There’s much more to Norway than salmon, fjords and the Northern Lights, as Torunn Tronsvang, founder of boutique travel agency Up Norway, tells Helen Dalley
What inspired you to establish Up Norway?
I spent several years studying hospitality and working with luxury hotels in Dubai, Bhutan, Thailand and the Maldives for Jumeirah, Anantara and Aman, and discovered many travellers were curious about Norway but knew very little about what our country has to offer. I then worked as a hospitality consultant in Norway for several years and realised our best service providers never reach out with their offerings to international guests. There was a need in the market for an intermediary who could connect travellers with Norway’s best experiences, places and people.
Tell us about the services you offer, and what makes you different from other tour operators?
We have built a digital system that understands what each of our travellers want based on their interests, so that we can match them with a personalised travel experience and itinerary. It’s a two-sided platform – a matchmaking system with a human touch – that connects travellers with these unique experiences and handles the entire customer journey for them.
Norway has thousands of unique experiences on offer, yet what the average international tourist knows about Norway is that we have fjords and Northern lights.
Your dream is to develop sustainable tourism in Norway. Tell us about your eco-friendly approach
We focus on sustainability in three different ways:
developing local communities, and making climate-friendly choices. We believe the value of travel in most circumstances outweighs the footprint one leaves when travelling to Norway, and we help clients make environmentally friendly choices while they are here, from utilising hybrid ships and renting e-cars to exploring by foot or bicycle. This will always be a challenge, and we will continue to strive to find partners to identify with our values. When travellers come all the way from Asia, we want to encourage them to spend more time in fewer locations to get a real feel for the country, rather than just travelling to tick off new destinations.
Tell us about your typical customers and their expectations
Our typical clients are simplicity searchers. They want as much as possible to be done remotely or by third-parties. They want options to be laid out before them in simple, transparent formats. There is a paradox at the heart of this tribe – they may want nothing more than escape, rest and rejuvenation, to forget home life and its worries, but true ease relies on these home comforts. Our clients are mainly from the US, but there are increasing numbers from the Middle East, Singapore, The Philippines and Hong Kong.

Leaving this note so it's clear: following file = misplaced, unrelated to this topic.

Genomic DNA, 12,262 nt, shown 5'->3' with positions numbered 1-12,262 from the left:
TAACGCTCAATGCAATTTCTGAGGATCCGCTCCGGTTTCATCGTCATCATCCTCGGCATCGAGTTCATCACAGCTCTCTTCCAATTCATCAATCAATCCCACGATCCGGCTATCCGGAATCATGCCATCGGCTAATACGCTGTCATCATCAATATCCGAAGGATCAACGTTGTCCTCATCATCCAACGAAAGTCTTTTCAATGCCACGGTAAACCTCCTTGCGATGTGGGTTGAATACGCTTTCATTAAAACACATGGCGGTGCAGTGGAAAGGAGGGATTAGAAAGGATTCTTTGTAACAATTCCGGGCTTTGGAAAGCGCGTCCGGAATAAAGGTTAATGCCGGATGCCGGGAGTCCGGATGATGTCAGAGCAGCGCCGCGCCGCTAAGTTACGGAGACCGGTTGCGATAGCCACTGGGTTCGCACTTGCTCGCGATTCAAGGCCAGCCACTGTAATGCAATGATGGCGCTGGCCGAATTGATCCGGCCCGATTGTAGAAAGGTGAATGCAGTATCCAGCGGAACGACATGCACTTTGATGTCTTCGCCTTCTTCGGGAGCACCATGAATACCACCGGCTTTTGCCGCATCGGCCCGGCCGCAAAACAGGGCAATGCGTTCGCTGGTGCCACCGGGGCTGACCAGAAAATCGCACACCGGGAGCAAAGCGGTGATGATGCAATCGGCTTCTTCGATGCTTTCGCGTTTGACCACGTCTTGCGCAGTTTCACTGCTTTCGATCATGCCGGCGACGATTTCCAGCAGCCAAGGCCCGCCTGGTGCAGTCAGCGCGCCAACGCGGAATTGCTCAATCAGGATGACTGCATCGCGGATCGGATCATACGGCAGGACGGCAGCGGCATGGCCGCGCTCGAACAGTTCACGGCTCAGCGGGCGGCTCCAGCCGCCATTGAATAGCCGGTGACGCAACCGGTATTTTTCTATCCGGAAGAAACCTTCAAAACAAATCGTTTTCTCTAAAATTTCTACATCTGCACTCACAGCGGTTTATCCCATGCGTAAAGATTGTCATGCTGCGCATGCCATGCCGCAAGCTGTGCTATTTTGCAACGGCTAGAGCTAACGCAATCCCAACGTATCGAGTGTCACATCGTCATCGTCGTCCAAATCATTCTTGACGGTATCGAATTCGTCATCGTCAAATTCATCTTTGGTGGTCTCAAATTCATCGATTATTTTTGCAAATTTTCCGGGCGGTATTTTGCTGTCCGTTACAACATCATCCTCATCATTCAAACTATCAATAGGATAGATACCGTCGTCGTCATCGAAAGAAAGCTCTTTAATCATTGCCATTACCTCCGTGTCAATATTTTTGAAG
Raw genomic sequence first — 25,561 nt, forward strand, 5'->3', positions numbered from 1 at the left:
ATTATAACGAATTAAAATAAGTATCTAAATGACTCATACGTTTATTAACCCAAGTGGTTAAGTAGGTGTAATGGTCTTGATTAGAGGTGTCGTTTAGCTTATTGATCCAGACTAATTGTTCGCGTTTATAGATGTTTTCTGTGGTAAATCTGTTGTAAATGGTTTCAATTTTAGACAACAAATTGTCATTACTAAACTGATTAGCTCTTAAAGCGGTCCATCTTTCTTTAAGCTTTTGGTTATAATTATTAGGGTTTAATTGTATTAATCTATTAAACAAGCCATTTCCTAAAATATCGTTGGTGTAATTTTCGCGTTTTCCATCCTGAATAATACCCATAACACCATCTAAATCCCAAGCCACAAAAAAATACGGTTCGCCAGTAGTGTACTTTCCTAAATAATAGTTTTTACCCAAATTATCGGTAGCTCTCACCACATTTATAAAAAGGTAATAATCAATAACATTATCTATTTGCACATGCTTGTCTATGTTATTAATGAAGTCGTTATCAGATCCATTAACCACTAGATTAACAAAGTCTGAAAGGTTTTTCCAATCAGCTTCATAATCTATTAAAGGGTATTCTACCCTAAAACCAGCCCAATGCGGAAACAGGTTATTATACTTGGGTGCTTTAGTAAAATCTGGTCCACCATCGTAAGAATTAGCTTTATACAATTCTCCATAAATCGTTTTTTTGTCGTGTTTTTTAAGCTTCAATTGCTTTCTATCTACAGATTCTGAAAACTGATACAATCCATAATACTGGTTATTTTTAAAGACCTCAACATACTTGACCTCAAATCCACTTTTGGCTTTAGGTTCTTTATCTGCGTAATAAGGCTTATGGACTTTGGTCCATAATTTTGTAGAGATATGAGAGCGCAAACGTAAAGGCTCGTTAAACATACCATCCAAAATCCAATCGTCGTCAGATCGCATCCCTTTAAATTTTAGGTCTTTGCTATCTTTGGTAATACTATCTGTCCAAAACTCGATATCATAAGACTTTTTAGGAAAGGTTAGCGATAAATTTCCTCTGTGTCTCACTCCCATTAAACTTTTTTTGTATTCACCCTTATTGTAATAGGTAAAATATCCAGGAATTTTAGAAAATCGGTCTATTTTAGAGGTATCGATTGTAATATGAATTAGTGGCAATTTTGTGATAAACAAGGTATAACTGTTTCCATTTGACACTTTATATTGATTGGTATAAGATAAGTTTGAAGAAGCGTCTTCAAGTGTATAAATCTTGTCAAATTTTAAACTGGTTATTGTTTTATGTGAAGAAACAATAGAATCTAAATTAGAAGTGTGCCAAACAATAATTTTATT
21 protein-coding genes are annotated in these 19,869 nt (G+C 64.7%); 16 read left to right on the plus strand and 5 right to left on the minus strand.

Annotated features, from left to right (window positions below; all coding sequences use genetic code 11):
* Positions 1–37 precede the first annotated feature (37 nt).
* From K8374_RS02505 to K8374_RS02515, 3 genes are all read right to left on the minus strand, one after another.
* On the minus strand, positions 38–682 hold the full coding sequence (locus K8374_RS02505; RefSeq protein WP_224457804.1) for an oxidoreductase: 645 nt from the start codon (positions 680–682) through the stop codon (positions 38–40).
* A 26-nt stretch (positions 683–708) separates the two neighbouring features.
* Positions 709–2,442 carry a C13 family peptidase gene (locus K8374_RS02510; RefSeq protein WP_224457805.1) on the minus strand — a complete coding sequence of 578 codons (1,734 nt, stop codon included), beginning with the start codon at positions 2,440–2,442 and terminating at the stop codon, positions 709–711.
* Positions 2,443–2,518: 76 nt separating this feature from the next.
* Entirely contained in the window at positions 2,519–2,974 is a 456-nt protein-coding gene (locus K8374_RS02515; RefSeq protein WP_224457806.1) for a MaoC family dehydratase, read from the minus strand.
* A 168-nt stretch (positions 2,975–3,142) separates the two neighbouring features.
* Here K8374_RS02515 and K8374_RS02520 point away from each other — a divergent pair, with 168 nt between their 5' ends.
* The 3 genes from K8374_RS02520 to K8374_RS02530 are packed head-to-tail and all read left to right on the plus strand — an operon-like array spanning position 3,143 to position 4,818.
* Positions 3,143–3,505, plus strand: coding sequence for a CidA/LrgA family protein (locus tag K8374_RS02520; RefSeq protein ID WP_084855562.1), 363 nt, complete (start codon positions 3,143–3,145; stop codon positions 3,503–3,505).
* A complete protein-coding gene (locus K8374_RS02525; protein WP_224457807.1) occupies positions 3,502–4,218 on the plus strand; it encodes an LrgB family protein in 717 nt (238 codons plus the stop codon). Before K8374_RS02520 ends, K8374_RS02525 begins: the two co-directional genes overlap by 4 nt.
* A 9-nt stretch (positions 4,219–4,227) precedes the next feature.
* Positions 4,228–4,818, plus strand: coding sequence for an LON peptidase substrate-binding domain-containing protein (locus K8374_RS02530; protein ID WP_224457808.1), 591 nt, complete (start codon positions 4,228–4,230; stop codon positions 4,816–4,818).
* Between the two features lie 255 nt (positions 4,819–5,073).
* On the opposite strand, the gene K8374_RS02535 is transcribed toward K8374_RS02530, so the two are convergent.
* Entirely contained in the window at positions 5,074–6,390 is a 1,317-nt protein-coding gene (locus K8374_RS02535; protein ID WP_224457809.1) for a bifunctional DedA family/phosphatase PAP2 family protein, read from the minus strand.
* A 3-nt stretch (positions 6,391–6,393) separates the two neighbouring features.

What destinations or attractions have clients been most impressed with when using Up Norway?
Guests have singled out experiences including visiting the remote fishing village of Veiholmen on the island of Smøla; a farm-to-table experience with farmer Hans Arild at Grndalen Farm just outside of Oslo; and going surfing at Unstad Arctic Surf in the Lofoten archipelago.
To what extent are travellers eschewing
traditional tour operators and seeking out more authentic experiences from companies such as yours?
We’re experiencing increased interest globally, as technology has enabled us to reach guests in far-away countries. Travellers understand a local company such as us is more likely to know Norway’s secrets and provide the best service while traveling rather than if they book through an agent in their home country.
Norway is already proving itself as a country that takes sustainability seriously, thanks to its progressive environmental policies. What can you learn from other countries embracing sustainable tourism such as Costa Rica’s plans to be carbon neutral by 2021, and Bali’s recent ban on single-use plastic?
Norway is learning every day. An increasing number of companies are banning plastic, and awareness is being raised all over the country causing both companies and private individuals to take measures. With its long coastline, Norway is striving to keep the oceans clean by introducing new electric ships and catamarans, and there’s initiatives like free diving and harvesting food from the sea at Sandøya island in Southern Norway, and tech development within salmon farming.
Tell us about any new experiences you plan to introduce to Up Norway
We are currently talking with our partners to get their take on Norway’s most romantic and luxurious experiences. We are also launching two new journeys in Norway’s Arctic Circle Region, and a new trip centred around the Northern Lights in Alta. upnorway.com